Wednesday, November 10, 2010

Mom's City Chicken

These little mock chicken legs will put a smile on every face at your table.  

What kid doesn't like eating a drumstick?  Back in the 1960's, City Chicken was considered a gourmet version of the All-American classic, and was served at dinner parties all over the northeast. Mom made them all the time, and I thought it such fun to eat meat from a stick with my fingers.

In many butcher shops in Pittsburgh, they still package the cubed meat together with the skewers - how convenient!  I was looking for a way to avoid having to fry them, and noticed a display of Shake and Bake next to the butcher case in my neighborhood market.  Bingo!  My family actually likes the Shake and Bake version better than the original breaded, fried and baked version.

1 1/2 pounds cubed, lean, veal
1 1/2 pounds cubed, lean, pork
1 egg, beaten
bread crumbs, or 1 box Shake and Bake, for chicken or pork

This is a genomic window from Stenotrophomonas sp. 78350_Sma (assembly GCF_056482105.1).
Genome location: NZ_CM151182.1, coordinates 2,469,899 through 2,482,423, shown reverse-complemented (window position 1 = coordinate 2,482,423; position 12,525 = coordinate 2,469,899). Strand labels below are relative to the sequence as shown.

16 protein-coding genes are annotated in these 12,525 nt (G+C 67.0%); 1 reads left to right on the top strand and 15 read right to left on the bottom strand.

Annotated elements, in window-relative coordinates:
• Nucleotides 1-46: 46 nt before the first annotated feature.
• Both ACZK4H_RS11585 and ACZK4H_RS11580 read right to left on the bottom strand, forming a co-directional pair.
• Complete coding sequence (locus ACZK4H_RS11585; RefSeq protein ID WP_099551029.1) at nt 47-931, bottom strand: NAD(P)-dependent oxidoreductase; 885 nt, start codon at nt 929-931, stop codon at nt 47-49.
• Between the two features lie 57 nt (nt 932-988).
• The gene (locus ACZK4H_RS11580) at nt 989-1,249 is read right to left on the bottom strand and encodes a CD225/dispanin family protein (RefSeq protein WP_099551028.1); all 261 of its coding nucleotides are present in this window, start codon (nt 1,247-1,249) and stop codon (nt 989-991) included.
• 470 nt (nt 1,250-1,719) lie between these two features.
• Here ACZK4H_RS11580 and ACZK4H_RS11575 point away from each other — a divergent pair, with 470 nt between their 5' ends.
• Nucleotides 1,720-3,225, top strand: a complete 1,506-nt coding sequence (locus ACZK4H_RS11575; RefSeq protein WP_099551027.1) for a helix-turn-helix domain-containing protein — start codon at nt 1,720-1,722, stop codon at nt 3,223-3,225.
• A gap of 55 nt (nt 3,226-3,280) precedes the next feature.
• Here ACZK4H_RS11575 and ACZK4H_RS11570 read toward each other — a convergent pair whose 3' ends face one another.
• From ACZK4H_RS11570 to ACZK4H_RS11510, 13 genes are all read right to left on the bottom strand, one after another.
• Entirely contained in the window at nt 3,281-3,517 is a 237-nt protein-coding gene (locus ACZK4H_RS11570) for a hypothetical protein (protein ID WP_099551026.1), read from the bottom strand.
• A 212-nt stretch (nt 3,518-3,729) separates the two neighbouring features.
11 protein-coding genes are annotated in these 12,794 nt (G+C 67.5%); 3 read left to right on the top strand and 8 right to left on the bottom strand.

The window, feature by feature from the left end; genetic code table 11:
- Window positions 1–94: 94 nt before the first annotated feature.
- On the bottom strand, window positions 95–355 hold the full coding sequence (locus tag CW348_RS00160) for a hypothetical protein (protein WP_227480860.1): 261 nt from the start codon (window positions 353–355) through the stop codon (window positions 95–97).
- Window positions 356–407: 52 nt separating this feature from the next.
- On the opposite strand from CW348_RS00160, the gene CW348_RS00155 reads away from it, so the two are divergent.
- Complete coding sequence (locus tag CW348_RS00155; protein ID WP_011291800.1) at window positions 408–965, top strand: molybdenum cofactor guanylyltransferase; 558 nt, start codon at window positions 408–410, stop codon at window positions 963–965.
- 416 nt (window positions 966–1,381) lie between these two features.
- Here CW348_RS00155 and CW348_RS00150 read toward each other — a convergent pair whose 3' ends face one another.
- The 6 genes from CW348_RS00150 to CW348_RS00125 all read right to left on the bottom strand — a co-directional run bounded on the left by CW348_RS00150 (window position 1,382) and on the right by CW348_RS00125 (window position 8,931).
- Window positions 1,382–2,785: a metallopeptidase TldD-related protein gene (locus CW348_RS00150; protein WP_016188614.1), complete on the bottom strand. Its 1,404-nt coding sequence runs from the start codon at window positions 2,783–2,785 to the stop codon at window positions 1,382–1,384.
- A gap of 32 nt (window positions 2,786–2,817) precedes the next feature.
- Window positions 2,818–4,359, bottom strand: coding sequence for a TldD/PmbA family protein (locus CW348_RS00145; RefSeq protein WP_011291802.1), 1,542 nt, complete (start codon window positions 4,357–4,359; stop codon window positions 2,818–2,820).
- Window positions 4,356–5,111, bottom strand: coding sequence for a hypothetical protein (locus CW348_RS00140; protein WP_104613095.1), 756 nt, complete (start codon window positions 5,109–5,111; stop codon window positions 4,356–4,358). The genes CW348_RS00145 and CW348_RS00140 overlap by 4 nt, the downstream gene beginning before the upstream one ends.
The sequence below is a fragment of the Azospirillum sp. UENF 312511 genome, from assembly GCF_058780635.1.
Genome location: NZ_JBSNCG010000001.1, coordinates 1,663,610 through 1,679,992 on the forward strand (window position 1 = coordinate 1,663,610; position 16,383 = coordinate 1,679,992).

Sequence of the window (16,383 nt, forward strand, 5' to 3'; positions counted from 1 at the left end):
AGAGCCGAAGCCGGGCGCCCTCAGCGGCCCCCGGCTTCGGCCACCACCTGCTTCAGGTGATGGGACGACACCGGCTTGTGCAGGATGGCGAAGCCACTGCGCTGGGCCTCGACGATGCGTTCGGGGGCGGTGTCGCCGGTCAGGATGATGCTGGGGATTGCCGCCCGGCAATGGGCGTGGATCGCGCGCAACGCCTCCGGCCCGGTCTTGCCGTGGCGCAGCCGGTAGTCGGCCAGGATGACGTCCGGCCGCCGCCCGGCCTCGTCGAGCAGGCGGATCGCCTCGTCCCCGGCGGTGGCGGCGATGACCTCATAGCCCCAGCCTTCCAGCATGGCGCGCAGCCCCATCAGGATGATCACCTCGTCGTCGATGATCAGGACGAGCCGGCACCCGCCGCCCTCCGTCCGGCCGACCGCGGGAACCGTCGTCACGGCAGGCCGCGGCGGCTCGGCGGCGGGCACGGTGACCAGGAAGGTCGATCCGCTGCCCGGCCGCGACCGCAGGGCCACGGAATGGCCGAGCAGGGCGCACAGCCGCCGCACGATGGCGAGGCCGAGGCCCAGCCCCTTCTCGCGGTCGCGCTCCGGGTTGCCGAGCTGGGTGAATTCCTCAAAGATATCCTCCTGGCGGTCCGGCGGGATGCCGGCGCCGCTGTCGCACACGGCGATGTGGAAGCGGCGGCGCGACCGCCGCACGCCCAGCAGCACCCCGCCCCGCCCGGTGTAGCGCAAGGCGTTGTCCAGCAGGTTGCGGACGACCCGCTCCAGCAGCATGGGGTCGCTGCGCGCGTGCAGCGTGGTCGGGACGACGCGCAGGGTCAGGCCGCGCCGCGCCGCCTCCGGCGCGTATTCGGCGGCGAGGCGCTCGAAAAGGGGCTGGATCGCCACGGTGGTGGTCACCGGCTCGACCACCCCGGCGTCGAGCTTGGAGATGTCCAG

8 - 6 inch wooden skewers (the heavier type)
salt and pepper to taste

Preheat oven to 350 degrees.  Coat rectangular baking dish with cooking spray.

On each skewer, alternate pieces of pork and veal.  You should have room for four pieces of meat on each skewer.  If using bread crumbs, dip each skewer in egg, and roll in bread crumbs.  If using Shake and Bake, drop each skewer in the provided plastic bag to coat - no egg needed

For bread crumbs:  brown skewers in a tablespoon of oil, in skillet.  Transfer to baking dish.
For Shake and Bake:  Transfer coated skewers to baking dish.

Bake at 350 degrees for 30 - 45 minutes.  Turn over half-way through baking.  Cooking time often depends upon the size of the meat cubes, so keep an eye on them so they don't over-bake and dry-out.  Mom always served these with applesauce.

1 comment:

  1. This is an awesome find! You might be amused to know that my husband's family has an annual "City Chicken Feast" during which there is a competition to see who can eat the most. (I'll share the link to my blog post about it if you're dying to read about it.) Anyway, I know that some day, I will be expected to carry on the tradition, and I'm not a fan of the breaded, fried, and baked thing, either. I will definitely have to try your recipe. My only concern is that the cubed veal seems to be getting harder and harder for my MIL to find; she has to order it special. Hopefully, I'll find a suitable substitute if the time comes. Thanks!